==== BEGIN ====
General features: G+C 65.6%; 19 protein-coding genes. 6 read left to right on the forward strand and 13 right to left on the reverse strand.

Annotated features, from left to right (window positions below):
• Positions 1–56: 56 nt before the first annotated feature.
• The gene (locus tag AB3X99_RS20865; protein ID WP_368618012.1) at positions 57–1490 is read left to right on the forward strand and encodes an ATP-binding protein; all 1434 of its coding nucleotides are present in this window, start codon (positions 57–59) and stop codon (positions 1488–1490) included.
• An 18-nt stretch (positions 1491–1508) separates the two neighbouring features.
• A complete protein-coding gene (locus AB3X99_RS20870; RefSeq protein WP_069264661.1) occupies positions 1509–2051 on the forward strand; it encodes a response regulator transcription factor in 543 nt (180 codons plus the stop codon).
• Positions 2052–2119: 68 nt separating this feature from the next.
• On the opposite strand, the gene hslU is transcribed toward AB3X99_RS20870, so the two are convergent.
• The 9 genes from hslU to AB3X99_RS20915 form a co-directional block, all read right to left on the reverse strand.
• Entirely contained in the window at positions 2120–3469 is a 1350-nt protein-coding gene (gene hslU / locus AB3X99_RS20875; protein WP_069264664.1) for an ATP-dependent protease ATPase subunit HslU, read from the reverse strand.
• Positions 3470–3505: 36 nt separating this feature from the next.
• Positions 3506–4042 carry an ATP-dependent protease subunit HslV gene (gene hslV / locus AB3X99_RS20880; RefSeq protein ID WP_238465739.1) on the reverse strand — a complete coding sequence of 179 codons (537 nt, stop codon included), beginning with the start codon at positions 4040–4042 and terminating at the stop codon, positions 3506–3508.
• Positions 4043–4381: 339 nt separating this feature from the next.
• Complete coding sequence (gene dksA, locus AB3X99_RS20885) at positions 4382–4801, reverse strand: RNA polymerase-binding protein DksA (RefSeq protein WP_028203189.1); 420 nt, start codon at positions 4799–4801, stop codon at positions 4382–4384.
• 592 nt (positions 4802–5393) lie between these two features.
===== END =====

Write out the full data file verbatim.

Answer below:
General features: G+C 65.6%; 19 protein-coding genes. 6 read left to right on the forward strand and 13 right to left on the reverse strand.

Annotated features, from left to right (window positions below):
• Positions 1–56: 56 nt before the first annotated feature.
• The gene (locus tag AB3X99_RS20865; protein ID WP_368618012.1) at positions 57–1490 is read left to right on the forward strand and encodes an ATP-binding protein; all 1434 of its coding nucleotides are present in this window, start codon (positions 57–59) and stop codon (positions 1488–1490) included.
• An 18-nt stretch (positions 1491–1508) separates the two neighbouring features.
• A complete protein-coding gene (locus AB3X99_RS20870; RefSeq protein WP_069264661.1) occupies positions 1509–2051 on the forward strand; it encodes a response regulator transcription factor in 543 nt (180 codons plus the stop codon).
• Positions 2052–2119: 68 nt separating this feature from the next.
• On the opposite strand, the gene hslU is transcribed toward AB3X99_RS20870, so the two are convergent.
• The 9 genes from hslU to AB3X99_RS20915 form a co-directional block, all read right to left on the reverse strand.
• Entirely contained in the window at positions 2120–3469 is a 1350-nt protein-coding gene (gene hslU / locus AB3X99_RS20875; protein WP_069264664.1) for an ATP-dependent protease ATPase subunit HslU, read from the reverse strand.
• Positions 3470–3505: 36 nt separating this feature from the next.
• Positions 3506–4042 carry an ATP-dependent protease subunit HslV gene (gene hslV / locus AB3X99_RS20880; RefSeq protein ID WP_238465739.1) on the reverse strand — a complete coding sequence of 179 codons (537 nt, stop codon included), beginning with the start codon at positions 4040–4042 and terminating at the stop codon, positions 3506–3508.
• Positions 4043–4381: 339 nt separating this feature from the next.
• Complete coding sequence (gene dksA, locus AB3X99_RS20885) at positions 4382–4801, reverse strand: RNA polymerase-binding protein DksA (RefSeq protein WP_028203189.1); 420 nt, start codon at positions 4799–4801, stop codon at positions 4382–4384.
• 592 nt (positions 4802–5393) lie between these two features.